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Toronto Maple Leafs forward Auston Matthews (34) and forward Nazem Kadri (43) and Florida Panthers forward Colton Sceviour (7) watch a puck roll down the ice during the first period at the Air Canada Centre in Toronto on Nov. 17, 2016.John E. Sokolowski

The "P" word made a rare appearance in the Toronto Maple Leafs dressing room on Thursday night.

The media brought it there, convinced perhaps by what had just happened on the ice. Again, the Leafs rookies ran over a quality opponent – a Florida Panthers team that had 103 points last season and is considered one of the better teams in the conference.

For the fourth time in their past six games, the Leafs piled up six goals. Most came from the kids. Several were highlight-reel material, in what was a tough night for Panthers goaltender James Reimer.

So, for the sixth time in their past eight games, the Leafs won. And suddenly talking about the "playoffs" isn't all that farfetched, not with their firepower and not with Frederik Andersen playing very much like a capable No. 1 in net.

The players sense it.

"We're not down-playing it," Leafs defenceman Morgan Rielly said. "We think that we can beat anybody in this league. If you have that attitude every day, long story short, you want to be playing in May and June. That's how we feel."

That talk would have been deemed insane only six weeks ago, before the season started. The Leafs finished dead last in April. They couldn't score. They dealt away several big-minutes veterans and are the youngest team in the NHL, with seven rookies playing regular roles.

Some progress made sense, given the promise of a player such as Auston Matthews.

But 17 games into the season, the Leafs as an organization feel they are ahead of schedule in a rebuilding process that some thought would take four or five years. President Brendan Shanahan has said it. So has head coach Mike Babcock.

The evidence is there in what they have accomplished so far. Before Friday's games, the Leafs sat tied for fourth in the NHL with the Montreal Canadiens – whom they face Saturday – in goals per game. The Leafs lead the NHL in shots per game (32.6) and sit second in scoring chances generated.

According to, at even strength, the Leafs are also a top-10 possession team, sixth in scoring-chance differential and third in high-danger chances for versus against.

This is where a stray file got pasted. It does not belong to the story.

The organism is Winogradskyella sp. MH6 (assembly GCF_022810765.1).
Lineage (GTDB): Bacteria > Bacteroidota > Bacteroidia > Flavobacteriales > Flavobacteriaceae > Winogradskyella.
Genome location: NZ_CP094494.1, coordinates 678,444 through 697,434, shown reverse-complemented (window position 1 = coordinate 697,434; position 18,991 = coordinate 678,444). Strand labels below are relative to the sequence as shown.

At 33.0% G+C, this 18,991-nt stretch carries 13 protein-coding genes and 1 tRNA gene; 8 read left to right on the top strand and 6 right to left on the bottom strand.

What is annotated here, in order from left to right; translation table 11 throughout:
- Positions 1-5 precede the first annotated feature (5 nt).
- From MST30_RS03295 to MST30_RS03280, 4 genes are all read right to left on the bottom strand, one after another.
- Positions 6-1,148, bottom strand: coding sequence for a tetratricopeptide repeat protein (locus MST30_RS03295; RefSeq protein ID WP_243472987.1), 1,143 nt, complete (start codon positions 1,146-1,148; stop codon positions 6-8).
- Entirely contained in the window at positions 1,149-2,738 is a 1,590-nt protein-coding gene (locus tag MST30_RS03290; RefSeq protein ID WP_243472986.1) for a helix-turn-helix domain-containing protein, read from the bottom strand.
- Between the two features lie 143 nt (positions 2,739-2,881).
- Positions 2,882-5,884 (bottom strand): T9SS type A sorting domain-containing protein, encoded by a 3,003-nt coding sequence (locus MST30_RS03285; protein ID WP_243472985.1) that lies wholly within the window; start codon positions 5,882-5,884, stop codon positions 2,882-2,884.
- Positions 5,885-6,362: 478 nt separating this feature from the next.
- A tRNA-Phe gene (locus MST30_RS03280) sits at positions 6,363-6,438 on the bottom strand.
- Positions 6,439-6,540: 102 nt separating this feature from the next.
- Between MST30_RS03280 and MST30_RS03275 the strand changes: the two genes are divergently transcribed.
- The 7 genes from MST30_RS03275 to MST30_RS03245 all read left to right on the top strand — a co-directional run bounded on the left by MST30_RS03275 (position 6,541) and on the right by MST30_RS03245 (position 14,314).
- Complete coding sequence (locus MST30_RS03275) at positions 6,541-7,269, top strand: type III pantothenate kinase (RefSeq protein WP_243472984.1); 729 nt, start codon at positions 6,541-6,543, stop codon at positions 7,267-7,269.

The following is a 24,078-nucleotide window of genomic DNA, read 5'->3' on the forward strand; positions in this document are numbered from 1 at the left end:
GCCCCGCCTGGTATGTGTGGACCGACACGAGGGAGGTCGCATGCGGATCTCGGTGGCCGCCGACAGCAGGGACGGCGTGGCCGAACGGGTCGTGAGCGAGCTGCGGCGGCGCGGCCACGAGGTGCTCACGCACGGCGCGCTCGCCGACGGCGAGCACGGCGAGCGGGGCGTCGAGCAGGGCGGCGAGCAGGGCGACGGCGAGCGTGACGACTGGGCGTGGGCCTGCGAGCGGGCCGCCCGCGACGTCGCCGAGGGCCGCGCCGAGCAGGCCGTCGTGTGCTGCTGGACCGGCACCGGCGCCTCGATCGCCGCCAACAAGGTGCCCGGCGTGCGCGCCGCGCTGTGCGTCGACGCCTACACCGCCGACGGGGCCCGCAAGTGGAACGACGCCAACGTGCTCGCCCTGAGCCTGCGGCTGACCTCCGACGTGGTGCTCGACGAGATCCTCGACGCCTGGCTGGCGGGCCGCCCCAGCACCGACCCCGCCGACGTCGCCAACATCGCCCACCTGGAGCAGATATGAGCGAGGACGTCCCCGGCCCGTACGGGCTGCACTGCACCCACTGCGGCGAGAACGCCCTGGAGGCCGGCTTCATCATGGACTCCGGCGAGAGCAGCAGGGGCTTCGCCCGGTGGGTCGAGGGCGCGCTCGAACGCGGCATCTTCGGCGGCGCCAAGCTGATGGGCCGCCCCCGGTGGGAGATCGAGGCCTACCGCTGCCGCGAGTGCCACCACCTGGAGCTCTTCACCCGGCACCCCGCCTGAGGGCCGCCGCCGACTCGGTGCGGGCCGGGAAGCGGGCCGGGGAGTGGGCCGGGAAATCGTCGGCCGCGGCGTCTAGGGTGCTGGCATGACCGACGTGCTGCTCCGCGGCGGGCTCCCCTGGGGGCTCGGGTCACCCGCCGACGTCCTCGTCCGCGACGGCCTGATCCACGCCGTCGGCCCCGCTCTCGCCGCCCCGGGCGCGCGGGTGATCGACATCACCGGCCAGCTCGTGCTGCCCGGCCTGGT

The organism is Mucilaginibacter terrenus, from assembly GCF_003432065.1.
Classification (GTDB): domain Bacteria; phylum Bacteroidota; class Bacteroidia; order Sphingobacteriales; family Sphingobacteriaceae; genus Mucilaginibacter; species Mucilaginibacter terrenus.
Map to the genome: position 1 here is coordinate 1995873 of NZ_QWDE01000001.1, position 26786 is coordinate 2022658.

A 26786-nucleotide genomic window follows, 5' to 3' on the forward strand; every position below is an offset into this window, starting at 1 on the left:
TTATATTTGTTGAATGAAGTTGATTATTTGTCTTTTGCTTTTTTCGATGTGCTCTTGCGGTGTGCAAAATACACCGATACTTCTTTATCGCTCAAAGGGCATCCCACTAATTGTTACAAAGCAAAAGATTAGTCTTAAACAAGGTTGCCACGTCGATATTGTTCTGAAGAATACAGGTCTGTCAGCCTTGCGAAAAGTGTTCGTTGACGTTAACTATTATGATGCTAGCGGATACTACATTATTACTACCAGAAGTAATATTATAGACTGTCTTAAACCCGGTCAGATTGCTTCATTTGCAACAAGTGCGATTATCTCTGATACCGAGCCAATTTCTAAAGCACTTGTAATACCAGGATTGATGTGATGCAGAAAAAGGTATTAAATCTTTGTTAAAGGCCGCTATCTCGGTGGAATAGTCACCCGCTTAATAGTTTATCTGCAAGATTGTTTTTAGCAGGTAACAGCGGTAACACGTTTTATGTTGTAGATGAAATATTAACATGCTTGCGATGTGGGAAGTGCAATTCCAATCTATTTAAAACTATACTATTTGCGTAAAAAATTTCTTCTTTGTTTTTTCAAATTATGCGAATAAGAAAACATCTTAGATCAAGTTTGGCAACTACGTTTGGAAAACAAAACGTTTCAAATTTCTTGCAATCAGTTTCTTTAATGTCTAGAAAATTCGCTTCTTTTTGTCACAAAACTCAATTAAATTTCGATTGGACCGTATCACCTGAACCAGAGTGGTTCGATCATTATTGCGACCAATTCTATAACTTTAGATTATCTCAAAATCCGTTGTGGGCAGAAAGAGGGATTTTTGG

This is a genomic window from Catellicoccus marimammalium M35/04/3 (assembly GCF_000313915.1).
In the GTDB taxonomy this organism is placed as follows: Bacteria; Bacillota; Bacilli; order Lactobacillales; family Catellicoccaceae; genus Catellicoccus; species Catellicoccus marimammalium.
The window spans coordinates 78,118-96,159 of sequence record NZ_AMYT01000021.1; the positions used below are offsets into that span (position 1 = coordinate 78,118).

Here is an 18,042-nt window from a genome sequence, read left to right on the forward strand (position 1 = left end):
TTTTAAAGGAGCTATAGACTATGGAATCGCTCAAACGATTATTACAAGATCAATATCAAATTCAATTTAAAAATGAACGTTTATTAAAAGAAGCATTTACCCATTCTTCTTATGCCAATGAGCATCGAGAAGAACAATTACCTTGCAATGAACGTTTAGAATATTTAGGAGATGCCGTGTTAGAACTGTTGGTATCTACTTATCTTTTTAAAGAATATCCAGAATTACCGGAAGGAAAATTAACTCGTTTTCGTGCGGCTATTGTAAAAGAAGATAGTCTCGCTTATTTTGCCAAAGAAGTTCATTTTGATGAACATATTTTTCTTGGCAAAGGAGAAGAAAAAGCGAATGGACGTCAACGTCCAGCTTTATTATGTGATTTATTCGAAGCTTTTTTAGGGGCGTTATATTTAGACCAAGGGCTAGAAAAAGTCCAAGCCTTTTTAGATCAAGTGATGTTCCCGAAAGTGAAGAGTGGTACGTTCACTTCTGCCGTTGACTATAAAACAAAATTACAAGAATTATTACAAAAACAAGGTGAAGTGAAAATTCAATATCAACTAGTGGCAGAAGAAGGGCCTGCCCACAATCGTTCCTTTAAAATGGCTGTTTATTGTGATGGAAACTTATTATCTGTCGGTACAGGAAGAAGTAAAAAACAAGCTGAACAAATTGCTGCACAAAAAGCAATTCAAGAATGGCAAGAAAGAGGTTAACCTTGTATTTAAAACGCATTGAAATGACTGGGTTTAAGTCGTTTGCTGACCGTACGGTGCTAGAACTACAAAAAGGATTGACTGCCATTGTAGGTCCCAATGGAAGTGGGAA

While the Leafs struggled in October (2-4-3), a lot of those losses were because of goaltending, when Andersen was labouring to return from an injury after missing much of camp.

Since then, he has turned a corner, posting a .930 save percentage in November while getting plenty of what Babcock calls "run support."

And players have started to believe they can continue to surprise teams.

"We have been really impressed with what the young guys have been able to do," Rielly said. "When you add pieces that we have, I think that it has maybe bumped [the expectations] up a little bit …

"Guys kind of get a feeling. You watch Mitch's goal [against the Panthers]. You watch Auston play. You watch Willie [William Nylander] and [Zack] Hyman and Brownie [Connor Brown].

"I don't think that we thought that these guys were going to …"

Rielly searched for the right word, but everyone around him in the dressing room knew what he meant: No one thought the youngsters would make this kind of impact immediately. Everybody expected growing pains, with so many new faces. They expected more adversity.

And there has been some. The Leafs are not a good defensive team. They are uneven in their own end many nights, and they've been blasted out of the rink by top teams such as Los Angeles and Pittsburgh, even in what's been a strong month.

But this is still a team tracking for a 23-point jump in the standing and little about that improvement appears to be a mirage.

That the Leafs have gone on this run with Roman Polak, Matt Hunwick and Martin Marincin playing 19 minutes a night on various ineffective second-pair defensive combinations is even more encouraging. That there is more talent coming from the minors is, too. (Brendan Leipsic is tied for the AHL scoring lead.)

This is an organization still very much in transition, with plenty of areas of the roster unaddressed. There have been no big-name free-agent additions – unless you count Andersen – and the Leafs are operating without roughly $24-million (U.S.) in cap space, which is buried on injured reserve or in the minors.

The lineup Babcock is using night-to-night is making less than $50-million in a league in which the average payroll tops $70-million. That will start to change beginning next season, when some of the dead-weight deals begin to disappear and the Leafs can add pieces.

Until then, however, players are right to feel encouraged. The kids are better than all right – and they have lifted a last-place team into early contention for a wild-card spot.

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